Art has been a constant companion for Sue Darius through her entire life. Now retired from a career in science, Darius said she feels grateful to have the ability to focus her energy on her artistic creations.
“Sometimes I realize I’m like a child because I’m always playing but it’s so fun to be playing all the time,” Darius said of what she enjoys about art.
Born in Montreal, Darius grew up in an artistic household where her mother occasionally painted and her father was a photographer and musician. She noted that the arts have stayed strong in her family: her youngest son is a musician and her older son works as an animator in Vancouver, B.C., working on projects including providing some of the environmental animation for “Aladdin”.
Darius’ family moved to Vancouver, B.C. when she was 10 to escape the harsh winters of Eastern Canada and she said she estimates she painted her first oil painting at the age of 15. By 19, she was doing custom oil pastel portraits for people to make money.
But when the time came to choose a career in life, Darius went the way of science instead of art. She had always loved school, especially the subject of biology. She majored in biology, focusing on microbiology and recombinant DNA technology.
“I thought, ‘I need to be able to support myself as a woman’ and I thought I was more likely to get a job in science,” Darius recalled. “The specter of starving artist was still looming over me. I thought ‘never give it up. Just do it on the side for pleasure.’”
When Darius began her career in the late 1970s, DNA technology was still a fairly new and uncharted territory. She worked in DNA splicing, trying to identify and single out different genes that cause disease in humans. In 1985, she worked with tissue cultures of rhododendrons to find bacteria that fixed nitrogen on the roots of the plants. When she moved to the United States five years ago, she worked in quality assurance for an egg-drying company in Lacey. She officially retired in 2018 but said science is still very much a part of her life. When she’s not doing art, she said she studies theories of quantum physics in her free time. She added that chemistry part of her background has certainly helped her with understanding different types of paints and how to mix and use them.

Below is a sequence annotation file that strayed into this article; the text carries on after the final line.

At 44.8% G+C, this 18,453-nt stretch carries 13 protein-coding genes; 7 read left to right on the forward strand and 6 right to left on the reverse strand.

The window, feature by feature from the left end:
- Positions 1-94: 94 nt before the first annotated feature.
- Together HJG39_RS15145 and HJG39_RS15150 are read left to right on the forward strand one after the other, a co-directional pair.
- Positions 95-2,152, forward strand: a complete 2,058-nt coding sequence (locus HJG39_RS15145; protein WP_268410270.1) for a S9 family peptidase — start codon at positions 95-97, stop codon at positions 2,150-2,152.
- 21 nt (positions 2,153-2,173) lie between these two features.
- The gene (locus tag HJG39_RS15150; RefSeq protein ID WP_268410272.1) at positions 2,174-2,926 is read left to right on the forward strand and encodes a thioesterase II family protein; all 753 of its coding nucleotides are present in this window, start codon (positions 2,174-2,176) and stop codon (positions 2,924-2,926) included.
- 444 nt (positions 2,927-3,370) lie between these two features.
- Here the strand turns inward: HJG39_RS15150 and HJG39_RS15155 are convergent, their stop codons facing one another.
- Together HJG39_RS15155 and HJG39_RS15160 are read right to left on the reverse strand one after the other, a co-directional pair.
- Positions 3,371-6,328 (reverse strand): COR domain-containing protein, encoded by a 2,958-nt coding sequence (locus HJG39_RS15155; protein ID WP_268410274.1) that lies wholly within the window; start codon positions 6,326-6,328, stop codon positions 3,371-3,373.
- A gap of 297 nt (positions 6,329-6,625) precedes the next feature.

“It comes out in the way I approach things,” she said.
In addition, Darius is also deeply spiritual and said she does not feel science and spirituality are mutually exclusive. She attends a yoga class three days a week and often plans painting sessions afterward. She said working on paintings in itself can have a meditative, spiritual feel for her.
“You’re just in the flow and it’s calming and beautiful,” she said.
Though Darius has been able to focus solely on her artwork for just a few years now, she said her career never slowed her artistic work. When her younger son was 2, Darius began taking lessons from a watercolor artist. She sold some works at outdoor and garden shows and also co-founded a cooperative gallery in Chilliwack, B.C. She immigrated to the U.S. five years ago after meeting her husband, Steve, online and decided to move closer to him.
She was a member of an artist co-op in Olympia for a few years. When she moved to Centralia in 2016, she sought out a space for her works and found a home at Centralia’s Rectangle Gallery.
“Being part of the community is always big for he,” Darius said of the local gallery. “I think the Rectangle Gallery space is just beautiful and (Rectangle Gallery owner Jan Nontel) is open to me bringing in paintings on a regular basis and does not restrict me.”
Darius’ focus is on paintings and she moves between oil and acrylic paints. About a year ago, she began experimenting with adding cold wax to her oil, a technique that adds more texture and layering
“I’m really in love with this medium right now,” she said.
Her works range from abstract to realistic. And her subject matter can range everywhere from a pair of girls fashioned after an old family portrait, to a Tang dynasty bronze horse to an arrangement of shapes that reminds her of the way crystals form.
“I think it’s color and highlights,” Darius said of what inspires her. “It’s usually how the light falls or if it’s a lot of colors or an arrangement. Sometimes it’s the question of ‘can I paint that?’ So, I’m often pushing myself.”
A painting for Darius begins with a custom frame built by Steve, the size of which are dictated by the dimensions of the winding staircase that leads to her attic workspace in their Edison district home. A couple of layers of either white or black gesso each take about a day to dry before she can begin on the actual painting. While each subject is unique in the time the painting takes, Darius said a painting can take at least four to five days to complete, but sometimes longer and sometimes the pace of her paintings is dictated by the medium itself.
“You usually get to a point where you have to let it sit and dry because the colors are going to mix a little too much,” Darius explained. “There’s a feel to it when the wax on it dries and you can add more.”
Completed paintings using the cold was technique get a few thin layers of wax when dry that are buffed to bring out the texture. While she doesn’t schedule painting sessions, she said she often paints at least a few days a week and sometimes more if she’s really feeling inspired. She said she often will paint a succession of the same kind of subject
“Because I can’t get these things off my mind,” she said.